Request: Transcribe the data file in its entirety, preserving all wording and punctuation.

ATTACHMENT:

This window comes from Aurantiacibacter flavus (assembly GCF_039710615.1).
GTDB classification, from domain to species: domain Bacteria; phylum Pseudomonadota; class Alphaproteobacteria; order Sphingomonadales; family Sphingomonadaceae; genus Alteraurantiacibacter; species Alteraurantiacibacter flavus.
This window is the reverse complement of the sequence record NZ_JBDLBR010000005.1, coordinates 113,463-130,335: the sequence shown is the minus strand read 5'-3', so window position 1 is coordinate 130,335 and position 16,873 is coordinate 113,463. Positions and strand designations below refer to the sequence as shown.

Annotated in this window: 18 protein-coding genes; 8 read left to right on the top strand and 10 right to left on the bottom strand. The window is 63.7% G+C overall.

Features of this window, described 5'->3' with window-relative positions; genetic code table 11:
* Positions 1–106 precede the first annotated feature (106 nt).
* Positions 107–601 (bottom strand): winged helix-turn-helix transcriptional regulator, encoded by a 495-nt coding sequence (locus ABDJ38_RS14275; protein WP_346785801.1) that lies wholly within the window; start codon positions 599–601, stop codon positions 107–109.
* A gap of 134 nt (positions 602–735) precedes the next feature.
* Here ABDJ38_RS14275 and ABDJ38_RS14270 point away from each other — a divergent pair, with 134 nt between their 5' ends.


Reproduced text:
This window comes from Aurantiacibacter flavus (assembly GCF_039710615.1).
GTDB classification, from domain to species: domain Bacteria; phylum Pseudomonadota; class Alphaproteobacteria; order Sphingomonadales; family Sphingomonadaceae; genus Alteraurantiacibacter; species Alteraurantiacibacter flavus.
This window is the reverse complement of the sequence record NZ_JBDLBR010000005.1, coordinates 113,463-130,335: the sequence shown is the minus strand read 5'-3', so window position 1 is coordinate 130,335 and position 16,873 is coordinate 113,463. Positions and strand designations below refer to the sequence as shown.

Annotated in this window: 18 protein-coding genes; 8 read left to right on the top strand and 10 right to left on the bottom strand. The window is 63.7% G+C overall.

Features of this window, described 5'->3' with window-relative positions; genetic code table 11:
* Positions 1–106 precede the first annotated feature (106 nt).
* Positions 107–601 (bottom strand): winged helix-turn-helix transcriptional regulator, encoded by a 495-nt coding sequence (locus ABDJ38_RS14275; protein WP_346785801.1) that lies wholly within the window; start codon positions 599–601, stop codon positions 107–109.
* A gap of 134 nt (positions 602–735) precedes the next feature.
* Here ABDJ38_RS14275 and ABDJ38_RS14270 point away from each other — a divergent pair, with 134 nt between their 5' ends.